We’ve compiled a gallery of our favorite paintings inspired by the mountains, the coast, and the special places in between — showing them not only as they look, but also as they feel.
North Carolina’s textile traditions are alive and well in the mountains, where handloom weavers and fiber mills add new stories to the warp and weft.
A card always means more at the end of the year, delivering glad tidings and family news, joy and hope, to mailboxes across North Carolina.
We found the season’s sweet spot — a series of them, actually, along a remote byway in far-western Graham County. The Cherohala Skyway dips and rises, curves and coasts past waterfalls, hiking trails, and mountain views that (almost) never end.
Here, “eating local” isn’t a trend — Appalachian cooks have always made the most of the flavors that grow around them. Today, mountain chefs continue that hearty, homegrown legacy.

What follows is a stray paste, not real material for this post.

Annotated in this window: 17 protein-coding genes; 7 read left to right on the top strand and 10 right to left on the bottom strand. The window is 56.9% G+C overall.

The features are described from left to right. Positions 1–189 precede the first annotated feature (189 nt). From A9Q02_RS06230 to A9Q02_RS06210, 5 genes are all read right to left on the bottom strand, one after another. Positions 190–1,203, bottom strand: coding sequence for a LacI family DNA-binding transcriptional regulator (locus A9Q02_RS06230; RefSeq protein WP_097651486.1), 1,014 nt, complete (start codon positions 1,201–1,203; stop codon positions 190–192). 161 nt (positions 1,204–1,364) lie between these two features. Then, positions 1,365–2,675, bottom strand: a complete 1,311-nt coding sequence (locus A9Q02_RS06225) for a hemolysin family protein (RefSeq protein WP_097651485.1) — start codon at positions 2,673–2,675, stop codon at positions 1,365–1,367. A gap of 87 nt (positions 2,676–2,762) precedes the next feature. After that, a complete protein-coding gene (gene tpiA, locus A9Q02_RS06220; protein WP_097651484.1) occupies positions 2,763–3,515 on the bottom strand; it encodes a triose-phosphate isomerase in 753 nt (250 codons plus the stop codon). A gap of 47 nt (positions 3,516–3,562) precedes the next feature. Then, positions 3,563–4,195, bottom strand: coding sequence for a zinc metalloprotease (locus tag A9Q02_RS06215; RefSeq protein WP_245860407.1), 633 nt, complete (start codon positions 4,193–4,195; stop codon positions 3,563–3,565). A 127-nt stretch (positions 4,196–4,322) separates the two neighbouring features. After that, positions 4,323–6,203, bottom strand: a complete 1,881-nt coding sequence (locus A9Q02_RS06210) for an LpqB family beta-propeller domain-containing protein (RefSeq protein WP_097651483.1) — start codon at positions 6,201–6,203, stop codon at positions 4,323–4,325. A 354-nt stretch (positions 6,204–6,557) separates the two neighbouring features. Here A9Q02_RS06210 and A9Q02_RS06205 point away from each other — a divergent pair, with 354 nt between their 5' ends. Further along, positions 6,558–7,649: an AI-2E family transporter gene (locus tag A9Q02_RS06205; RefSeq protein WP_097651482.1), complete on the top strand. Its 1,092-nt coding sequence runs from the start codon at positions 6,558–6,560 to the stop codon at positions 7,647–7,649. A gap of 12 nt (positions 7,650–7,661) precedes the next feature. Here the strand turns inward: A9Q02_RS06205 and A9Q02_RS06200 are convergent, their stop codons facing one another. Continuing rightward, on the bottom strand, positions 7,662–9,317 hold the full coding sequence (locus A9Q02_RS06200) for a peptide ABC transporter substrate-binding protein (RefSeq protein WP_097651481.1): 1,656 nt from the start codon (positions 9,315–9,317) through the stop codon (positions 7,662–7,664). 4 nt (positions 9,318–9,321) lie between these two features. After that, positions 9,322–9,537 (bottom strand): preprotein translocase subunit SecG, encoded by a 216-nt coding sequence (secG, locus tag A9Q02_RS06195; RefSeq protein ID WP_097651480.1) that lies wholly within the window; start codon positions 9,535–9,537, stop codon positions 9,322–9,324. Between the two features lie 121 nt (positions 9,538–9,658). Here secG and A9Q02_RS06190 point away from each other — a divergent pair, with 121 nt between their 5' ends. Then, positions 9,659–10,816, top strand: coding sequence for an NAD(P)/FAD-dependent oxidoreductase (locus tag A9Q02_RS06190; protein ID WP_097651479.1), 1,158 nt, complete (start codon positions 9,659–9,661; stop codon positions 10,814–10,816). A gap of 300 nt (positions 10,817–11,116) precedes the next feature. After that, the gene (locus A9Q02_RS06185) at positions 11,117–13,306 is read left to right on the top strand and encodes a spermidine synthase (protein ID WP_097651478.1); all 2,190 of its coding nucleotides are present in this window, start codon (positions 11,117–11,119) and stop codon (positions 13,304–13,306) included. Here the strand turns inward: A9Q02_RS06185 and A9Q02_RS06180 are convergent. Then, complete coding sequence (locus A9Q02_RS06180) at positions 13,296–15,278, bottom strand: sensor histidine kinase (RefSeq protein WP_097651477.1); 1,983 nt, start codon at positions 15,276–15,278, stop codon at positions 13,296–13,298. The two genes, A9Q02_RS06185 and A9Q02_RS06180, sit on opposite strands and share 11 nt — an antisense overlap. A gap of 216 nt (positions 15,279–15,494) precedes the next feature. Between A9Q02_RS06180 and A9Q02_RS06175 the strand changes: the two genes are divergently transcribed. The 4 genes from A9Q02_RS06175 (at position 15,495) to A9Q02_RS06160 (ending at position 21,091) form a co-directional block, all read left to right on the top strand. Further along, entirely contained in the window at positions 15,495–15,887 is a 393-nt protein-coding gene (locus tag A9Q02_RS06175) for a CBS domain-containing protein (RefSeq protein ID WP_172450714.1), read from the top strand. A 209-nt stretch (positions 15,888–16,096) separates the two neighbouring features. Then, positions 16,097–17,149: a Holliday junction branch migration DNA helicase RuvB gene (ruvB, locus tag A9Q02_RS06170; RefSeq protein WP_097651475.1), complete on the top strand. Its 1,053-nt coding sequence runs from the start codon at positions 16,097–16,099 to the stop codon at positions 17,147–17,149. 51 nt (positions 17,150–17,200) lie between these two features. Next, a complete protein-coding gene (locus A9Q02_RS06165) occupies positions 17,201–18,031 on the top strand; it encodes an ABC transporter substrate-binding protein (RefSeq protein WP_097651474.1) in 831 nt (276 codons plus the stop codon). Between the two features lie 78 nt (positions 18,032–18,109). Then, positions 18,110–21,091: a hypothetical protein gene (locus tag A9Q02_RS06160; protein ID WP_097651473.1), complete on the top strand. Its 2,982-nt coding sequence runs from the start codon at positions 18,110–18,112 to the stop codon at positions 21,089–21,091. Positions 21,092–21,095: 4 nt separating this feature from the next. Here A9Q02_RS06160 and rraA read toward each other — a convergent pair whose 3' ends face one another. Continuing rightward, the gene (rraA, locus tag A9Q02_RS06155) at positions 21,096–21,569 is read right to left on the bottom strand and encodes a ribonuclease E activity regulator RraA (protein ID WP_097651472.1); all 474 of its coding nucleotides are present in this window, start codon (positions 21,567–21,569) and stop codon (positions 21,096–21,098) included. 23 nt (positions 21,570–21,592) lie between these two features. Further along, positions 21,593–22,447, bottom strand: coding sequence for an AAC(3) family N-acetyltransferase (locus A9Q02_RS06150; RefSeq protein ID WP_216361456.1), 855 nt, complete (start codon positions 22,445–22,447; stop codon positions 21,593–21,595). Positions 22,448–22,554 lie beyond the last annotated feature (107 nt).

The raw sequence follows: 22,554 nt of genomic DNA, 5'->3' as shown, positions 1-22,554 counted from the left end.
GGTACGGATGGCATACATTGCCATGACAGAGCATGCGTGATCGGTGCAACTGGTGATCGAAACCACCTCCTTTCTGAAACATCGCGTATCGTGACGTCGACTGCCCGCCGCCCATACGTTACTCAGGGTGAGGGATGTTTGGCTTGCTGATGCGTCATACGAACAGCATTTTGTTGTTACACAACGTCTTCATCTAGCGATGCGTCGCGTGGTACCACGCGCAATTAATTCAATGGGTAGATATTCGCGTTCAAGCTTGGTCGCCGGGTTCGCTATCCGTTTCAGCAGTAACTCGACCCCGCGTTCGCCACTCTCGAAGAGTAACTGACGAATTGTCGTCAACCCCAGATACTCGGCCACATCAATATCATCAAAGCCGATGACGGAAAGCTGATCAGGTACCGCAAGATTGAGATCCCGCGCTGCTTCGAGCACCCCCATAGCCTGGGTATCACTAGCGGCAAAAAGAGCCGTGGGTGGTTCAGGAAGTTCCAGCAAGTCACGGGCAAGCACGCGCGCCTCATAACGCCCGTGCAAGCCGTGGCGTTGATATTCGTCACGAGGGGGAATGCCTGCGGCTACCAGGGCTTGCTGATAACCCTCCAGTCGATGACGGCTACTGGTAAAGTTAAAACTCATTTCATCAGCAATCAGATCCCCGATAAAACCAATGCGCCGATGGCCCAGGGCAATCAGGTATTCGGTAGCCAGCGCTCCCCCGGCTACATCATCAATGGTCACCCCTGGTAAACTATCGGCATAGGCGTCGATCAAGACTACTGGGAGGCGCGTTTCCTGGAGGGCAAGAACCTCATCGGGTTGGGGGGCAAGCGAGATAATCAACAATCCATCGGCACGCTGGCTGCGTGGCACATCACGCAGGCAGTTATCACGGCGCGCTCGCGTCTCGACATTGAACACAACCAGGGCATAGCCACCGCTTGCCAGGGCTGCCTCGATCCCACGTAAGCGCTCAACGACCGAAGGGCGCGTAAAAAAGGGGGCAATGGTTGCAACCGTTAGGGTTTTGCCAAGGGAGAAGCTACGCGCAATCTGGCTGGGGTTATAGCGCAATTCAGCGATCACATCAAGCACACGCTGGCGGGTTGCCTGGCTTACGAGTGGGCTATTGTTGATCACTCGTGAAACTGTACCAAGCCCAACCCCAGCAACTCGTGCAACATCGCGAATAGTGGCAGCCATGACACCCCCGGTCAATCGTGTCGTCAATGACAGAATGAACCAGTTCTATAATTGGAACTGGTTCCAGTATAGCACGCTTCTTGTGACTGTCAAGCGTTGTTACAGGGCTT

A true Southerner, the muscadine is both sweet and tough — a resilient survivor in our hot, humid climate. Much like the winemakers who grow it, the story of our native grape is deeply rooted in the landscape of our state.
Our Coastal Plain hides an ancient secret in plain sight: What looks, from the ground, like a simple day at the lake becomes a little more complicated from up in the air.
Lake Norman is the big one. Our “inland sea.” The anchor for a region. Its 520-mile shoreline is a thread that knits together the surrounding communities — so much so that many visitors think of the area as a whole, one town flowing into the next. But we can see what makes each one special.
Where in the world is Ocracoke? For many mainlanders, the island accessible only by ferry, boat, or plane remains a mystery. For those who live there, it is home to past and present, change and stasis, a tight-knit village and wild woods filled with centuries of secrets.